Overall among the general population, those in the older age groups were less likely to be associated with seeking help for their mental health issues from professionals in the social services sector compared to those aged 18–34 years. In other words those in the youngest age group were more likely to seek help from counsellors and social workers when they encounter mental health issues. Young people in Singapore aged 18–34 were found to be significantly associated with openness to seeking professional help in a study on mental health literacy (Picco et al. 2016b). Older adults reportedly do not use mental health services due to a lack of perceived need and self-sufficiency beliefs where they prefer to handle their problems on their own (Mackenzie et al. 2010). Besides increasing mental health literacy in the community, efforts should also be made to reduce stigma related to seeking help as stigma has been found to have a small- to moderate-sized negative effect on help-seeking (Clement et al. 2015).
Studies have found that those who were divorced/separated were more likely to seek help for their mental health issues (Andrews et al. 2001; Bracke et al. 2010; Lam et al. 2015). In this study those who were currently divorced/separated were more likely to seek help in their lifetime from any service providers, mental health professionals, professionals from the social services and religious or spiritual advisors/healers. This can be attributed to the psychological distress from the relationship breakdown (Bracke et al. 2010; Parslow & Jorm 2000), which results in those divorced/separated seeking help due to social or emotional problems (Colman et al. 2012).
Bijl & Ravelli (2000) also found that unemployed people were more likely to use mental healthcare. Those who were employed may have less daytime available to spare (Wallerblad et al. 2012) to utilise mental health services available and less attention has been given to their mental health needs (Khlat et al. 2013; Lam et al. 2015). It might also be due to stigma and the fear of being dismissed from their jobs if their employers find out that they have mental disorders (Honkonen et al. 2007), which may have led to low help-seeking in this group. Those who were employed tended to seek informal help, while the unemployed were more likely to seek formal and informal help (Brown et al. 2014). The unemployed may have more time (Honkonen et al. 2007), have less social support, and lack financial means (Khlat et al. 2013). These may seem like barriers but on the contrary, it facilitates help-seeking as they might be encouraged to report mental health issues they face during inevitable visits to the doctor, thus facilitating help-seeking for their mental health problems.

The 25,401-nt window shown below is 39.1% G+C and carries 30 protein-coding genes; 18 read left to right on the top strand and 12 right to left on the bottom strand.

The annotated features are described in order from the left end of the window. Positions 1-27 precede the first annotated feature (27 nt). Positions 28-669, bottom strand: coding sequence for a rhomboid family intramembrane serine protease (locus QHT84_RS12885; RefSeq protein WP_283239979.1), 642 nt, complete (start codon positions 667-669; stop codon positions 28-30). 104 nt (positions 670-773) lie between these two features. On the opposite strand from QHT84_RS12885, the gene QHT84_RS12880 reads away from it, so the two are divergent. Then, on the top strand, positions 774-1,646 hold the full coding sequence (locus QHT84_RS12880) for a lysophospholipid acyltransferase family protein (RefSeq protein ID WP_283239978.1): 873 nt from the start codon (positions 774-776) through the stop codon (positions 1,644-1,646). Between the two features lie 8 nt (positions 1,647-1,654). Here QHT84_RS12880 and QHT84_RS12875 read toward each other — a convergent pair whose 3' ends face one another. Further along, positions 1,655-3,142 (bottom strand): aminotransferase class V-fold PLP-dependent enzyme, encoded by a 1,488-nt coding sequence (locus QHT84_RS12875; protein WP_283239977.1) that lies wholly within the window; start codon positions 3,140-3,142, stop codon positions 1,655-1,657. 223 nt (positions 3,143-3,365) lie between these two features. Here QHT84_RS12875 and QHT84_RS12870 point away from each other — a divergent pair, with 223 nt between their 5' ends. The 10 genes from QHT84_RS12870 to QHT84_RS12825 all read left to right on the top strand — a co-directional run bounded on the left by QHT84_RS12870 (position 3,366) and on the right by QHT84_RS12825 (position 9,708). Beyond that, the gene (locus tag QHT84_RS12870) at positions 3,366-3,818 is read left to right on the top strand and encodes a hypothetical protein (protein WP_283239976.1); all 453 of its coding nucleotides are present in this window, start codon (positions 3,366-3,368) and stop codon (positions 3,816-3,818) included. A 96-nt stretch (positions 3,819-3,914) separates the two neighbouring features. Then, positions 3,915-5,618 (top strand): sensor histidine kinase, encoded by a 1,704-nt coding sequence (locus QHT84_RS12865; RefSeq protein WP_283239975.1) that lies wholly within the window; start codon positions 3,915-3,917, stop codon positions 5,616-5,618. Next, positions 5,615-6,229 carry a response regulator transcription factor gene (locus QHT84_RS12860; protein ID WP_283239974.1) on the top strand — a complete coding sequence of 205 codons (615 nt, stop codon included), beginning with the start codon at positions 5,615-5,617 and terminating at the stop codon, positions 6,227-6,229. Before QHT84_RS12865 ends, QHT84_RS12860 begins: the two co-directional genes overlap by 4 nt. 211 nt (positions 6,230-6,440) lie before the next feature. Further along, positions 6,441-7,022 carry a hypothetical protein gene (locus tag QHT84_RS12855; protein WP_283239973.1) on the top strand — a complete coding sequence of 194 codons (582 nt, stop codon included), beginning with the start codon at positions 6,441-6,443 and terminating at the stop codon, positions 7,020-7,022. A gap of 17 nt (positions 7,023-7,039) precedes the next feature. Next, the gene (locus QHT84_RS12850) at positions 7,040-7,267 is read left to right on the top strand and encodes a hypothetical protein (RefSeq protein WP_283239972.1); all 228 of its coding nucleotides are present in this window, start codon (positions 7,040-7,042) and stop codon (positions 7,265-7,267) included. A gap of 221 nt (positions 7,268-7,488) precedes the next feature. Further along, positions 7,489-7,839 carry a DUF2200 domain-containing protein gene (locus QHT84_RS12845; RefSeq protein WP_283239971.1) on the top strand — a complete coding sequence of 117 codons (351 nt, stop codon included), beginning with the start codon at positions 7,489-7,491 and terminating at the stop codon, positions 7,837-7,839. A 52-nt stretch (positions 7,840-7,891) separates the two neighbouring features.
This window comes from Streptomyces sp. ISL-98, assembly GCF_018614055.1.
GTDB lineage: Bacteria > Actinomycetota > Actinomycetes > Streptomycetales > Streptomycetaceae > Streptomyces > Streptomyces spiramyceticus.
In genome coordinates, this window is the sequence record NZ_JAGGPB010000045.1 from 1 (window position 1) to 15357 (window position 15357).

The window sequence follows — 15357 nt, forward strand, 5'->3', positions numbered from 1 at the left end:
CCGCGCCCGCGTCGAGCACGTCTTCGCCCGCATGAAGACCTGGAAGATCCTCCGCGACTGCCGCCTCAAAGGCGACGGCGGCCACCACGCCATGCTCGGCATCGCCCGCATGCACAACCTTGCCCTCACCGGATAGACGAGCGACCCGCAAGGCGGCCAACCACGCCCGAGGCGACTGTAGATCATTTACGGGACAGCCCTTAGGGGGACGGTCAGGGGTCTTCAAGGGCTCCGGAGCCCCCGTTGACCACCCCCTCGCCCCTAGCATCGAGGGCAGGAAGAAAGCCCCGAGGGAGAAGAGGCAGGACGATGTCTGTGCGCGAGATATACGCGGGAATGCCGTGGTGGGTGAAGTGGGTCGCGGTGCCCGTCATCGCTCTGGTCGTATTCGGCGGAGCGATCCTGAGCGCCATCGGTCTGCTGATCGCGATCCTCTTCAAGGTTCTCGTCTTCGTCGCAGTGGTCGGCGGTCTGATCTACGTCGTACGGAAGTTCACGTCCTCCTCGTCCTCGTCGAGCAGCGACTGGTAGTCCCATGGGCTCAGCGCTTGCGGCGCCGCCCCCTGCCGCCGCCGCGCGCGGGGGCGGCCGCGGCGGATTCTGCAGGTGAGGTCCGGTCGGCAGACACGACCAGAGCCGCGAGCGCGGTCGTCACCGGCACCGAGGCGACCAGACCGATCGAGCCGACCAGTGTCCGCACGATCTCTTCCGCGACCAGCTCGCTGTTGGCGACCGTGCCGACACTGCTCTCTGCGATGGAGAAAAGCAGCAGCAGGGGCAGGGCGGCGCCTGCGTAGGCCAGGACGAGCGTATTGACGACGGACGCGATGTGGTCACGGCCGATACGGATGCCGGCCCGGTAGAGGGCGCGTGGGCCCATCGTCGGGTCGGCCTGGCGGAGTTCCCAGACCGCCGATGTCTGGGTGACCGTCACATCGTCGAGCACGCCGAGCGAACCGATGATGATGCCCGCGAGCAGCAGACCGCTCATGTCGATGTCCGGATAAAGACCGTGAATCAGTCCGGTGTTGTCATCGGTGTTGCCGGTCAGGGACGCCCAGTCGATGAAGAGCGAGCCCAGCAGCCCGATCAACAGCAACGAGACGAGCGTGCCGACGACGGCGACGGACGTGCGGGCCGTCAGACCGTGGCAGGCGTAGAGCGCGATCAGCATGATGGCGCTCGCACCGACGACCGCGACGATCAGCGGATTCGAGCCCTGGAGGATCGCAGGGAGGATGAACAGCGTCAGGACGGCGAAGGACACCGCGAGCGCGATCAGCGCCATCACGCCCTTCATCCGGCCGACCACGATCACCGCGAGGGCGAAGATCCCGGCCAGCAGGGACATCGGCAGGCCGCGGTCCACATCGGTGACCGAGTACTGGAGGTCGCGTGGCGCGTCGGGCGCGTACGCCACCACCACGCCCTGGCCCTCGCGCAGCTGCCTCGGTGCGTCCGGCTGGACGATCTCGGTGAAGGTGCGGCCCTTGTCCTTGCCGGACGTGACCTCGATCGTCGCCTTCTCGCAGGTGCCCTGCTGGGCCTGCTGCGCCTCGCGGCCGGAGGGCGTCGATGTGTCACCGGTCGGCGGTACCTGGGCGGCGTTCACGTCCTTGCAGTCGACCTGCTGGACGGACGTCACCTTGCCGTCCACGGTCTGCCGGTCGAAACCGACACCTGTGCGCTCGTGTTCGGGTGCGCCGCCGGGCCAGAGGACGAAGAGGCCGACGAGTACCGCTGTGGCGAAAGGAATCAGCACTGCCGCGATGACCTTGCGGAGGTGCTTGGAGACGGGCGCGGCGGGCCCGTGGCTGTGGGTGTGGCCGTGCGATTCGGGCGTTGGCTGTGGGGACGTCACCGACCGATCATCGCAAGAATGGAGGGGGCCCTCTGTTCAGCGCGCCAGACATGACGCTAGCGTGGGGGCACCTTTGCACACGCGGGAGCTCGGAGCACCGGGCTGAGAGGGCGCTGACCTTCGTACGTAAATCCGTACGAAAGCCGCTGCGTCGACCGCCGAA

The significant increase in the proportion of those with alcohol abuse seeking help from the social services sector from 2010 to 2016 may be due to the high recognition of the disorder in the community. Alcohol abuse was one of the three most recognised mental disorders among the Singapore general population (Chong et al. 2016), but it was also associated with the highest stigma and viewed as a weakness and not a real illness (Subramaniam et al. 2017). The top three sources of help recommended for alcohol abuse were family and friends, doctor or general practitioner, and counsellor or have counselling (Picco et al. 2016a). On the other hand, there was a significant decrease in the proportion of those with alcohol dependence seeking help from the social services sector. However, due to the small numbers of people seeking help in the two studies, we are unable to explain this finding further.
There was no significant change observed in terms of the other mental disorders and treatment service sectors between the two surveys in 2010 and 2016. This might reflect a stable proportion of the population seeking help over their lifetime. As part of the 5-year Community Mental Health Masterplan proposed by the Ministry of Health (MOH) (The Straits Times 2017b), frontline staff of government agencies, community partners and social services agencies, whose course of work largely involve interacting with members of the public, will be trained to identify and respond to persons with mental health issues. This should improve early identification of mental health symptoms, creating a continuous outreach effort in turn increasing help-seeking in the community.